Authors: Joshua Long*, Southwestern University
Topics: Environment, Urban Geography, Development
Keywords: Climate Change, Climate Finance, Climate Urbanism, Climate Governance
Session Type: Virtual Paper
Presentation File: No File Uploaded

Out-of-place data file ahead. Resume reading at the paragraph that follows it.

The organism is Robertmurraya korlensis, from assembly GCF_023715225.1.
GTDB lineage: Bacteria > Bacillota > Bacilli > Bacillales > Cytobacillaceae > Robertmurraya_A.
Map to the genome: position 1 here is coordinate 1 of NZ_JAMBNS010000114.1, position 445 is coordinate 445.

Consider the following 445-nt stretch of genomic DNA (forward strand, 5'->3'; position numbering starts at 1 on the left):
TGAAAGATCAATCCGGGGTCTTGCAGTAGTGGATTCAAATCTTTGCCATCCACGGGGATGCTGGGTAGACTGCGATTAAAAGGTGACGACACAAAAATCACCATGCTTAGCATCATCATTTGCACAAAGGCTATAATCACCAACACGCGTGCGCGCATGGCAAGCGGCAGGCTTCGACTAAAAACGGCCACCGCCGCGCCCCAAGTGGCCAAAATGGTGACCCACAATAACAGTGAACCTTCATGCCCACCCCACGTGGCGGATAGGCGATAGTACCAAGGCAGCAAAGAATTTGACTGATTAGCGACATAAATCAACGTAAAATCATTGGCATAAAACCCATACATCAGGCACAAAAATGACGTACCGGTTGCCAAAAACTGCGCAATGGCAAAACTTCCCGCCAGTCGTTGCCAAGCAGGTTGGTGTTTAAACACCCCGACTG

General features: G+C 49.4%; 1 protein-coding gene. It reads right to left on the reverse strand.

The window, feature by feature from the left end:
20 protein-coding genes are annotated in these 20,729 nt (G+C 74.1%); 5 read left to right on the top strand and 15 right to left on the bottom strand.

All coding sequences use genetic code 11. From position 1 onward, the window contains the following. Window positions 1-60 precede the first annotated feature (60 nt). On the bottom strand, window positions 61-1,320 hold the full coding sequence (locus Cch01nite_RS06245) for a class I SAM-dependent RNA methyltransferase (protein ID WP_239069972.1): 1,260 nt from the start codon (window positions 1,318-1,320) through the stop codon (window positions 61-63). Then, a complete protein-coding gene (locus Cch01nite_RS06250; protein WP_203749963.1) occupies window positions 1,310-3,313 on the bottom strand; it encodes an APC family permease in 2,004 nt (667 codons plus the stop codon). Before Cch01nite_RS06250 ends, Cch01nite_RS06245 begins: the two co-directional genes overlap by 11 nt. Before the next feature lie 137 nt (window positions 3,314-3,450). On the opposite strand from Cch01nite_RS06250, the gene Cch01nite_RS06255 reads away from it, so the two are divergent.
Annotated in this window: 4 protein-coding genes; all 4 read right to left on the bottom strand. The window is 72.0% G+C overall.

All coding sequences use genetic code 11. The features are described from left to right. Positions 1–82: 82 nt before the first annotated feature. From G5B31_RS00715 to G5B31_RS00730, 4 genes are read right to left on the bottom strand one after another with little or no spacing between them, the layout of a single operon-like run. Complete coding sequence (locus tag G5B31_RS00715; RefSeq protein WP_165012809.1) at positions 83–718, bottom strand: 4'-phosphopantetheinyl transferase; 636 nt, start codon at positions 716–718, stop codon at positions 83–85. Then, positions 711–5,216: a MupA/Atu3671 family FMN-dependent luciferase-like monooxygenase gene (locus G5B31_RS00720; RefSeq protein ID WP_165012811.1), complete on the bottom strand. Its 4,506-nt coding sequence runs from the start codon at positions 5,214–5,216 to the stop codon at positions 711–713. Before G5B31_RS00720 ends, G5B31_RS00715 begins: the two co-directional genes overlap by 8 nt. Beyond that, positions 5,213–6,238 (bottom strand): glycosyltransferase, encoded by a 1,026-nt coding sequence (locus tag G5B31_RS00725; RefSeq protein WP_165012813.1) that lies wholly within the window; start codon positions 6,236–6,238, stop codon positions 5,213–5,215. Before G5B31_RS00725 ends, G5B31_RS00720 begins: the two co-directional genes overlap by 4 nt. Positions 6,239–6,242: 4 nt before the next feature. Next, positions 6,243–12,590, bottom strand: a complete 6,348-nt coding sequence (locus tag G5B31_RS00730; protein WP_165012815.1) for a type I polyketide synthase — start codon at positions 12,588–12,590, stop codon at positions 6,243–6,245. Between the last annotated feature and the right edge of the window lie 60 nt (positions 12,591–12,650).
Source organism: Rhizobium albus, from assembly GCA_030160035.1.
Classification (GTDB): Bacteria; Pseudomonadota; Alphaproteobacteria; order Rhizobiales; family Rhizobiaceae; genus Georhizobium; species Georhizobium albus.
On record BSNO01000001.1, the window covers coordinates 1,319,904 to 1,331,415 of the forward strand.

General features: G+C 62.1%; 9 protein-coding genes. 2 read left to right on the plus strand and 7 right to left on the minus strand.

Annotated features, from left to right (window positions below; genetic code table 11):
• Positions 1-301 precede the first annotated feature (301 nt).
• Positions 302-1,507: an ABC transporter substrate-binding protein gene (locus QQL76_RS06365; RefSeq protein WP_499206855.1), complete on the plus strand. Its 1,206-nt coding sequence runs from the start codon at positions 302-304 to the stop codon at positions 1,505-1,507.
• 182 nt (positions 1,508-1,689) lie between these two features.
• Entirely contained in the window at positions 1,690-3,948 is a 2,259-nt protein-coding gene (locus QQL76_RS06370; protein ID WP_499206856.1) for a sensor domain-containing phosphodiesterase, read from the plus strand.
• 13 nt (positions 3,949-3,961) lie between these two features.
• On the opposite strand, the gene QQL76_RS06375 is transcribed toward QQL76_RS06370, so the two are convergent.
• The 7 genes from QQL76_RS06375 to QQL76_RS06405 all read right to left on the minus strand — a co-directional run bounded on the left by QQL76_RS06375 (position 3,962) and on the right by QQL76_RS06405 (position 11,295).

Throughout the development sector there has been a call for new funding mechanisms to address the climate crisis, with much of this focused on connecting private capital to ‘bankable’ projects in climate-vulnerable cities. Enacted amidst a twenty-first landscape of interlocking financial, epidemiological, and ecological crisis, this call features an urgent narrative of ‘resilience-amidst-crisis’ that promotes large-scale, profitable investments as a type of green growth through debt-financing. The political orchestration and administration of new funding mechanisms (particularly green bonds and sustainable bonds) requires a new form of climate governance focused on the channeling of enormous sums of private capital through an assemblage of intermediaries toward profitable climate projects. This paper interrogates this trend in climate finance, suggesting that the framing, monetization, and orchestration of climate projects is dependent on a narrative of crisis capitalism deeply rooted in a colonial mindset of exploitation and profit.